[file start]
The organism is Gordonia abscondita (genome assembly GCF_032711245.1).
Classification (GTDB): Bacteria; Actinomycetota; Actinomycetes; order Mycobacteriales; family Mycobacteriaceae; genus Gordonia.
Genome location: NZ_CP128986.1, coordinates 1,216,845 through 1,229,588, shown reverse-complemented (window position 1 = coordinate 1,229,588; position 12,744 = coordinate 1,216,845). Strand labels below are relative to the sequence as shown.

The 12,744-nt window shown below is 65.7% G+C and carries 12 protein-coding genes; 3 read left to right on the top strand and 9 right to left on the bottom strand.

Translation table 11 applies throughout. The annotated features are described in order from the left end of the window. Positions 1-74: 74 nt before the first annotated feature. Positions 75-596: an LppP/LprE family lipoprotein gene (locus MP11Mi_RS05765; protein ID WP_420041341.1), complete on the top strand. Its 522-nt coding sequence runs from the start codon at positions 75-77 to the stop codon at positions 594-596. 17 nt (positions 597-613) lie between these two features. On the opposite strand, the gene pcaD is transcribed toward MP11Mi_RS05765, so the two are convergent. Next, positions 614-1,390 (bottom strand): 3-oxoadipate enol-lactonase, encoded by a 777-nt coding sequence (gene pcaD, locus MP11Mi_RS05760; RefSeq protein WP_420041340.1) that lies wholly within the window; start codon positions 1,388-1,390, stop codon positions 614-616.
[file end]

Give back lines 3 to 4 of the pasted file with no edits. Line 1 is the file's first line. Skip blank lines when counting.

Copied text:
Genome location: NZ_CP128986.1, coordinates 1,216,845 through 1,229,588, shown reverse-complemented (window position 1 = coordinate 1,229,588; position 12,744 = coordinate 1,216,845). Strand labels below are relative to the sequence as shown.

The 12,744-nt window shown below is 65.7% G+C and carries 12 protein-coding genes; 3 read left to right on the top strand and 9 right to left on the bottom strand.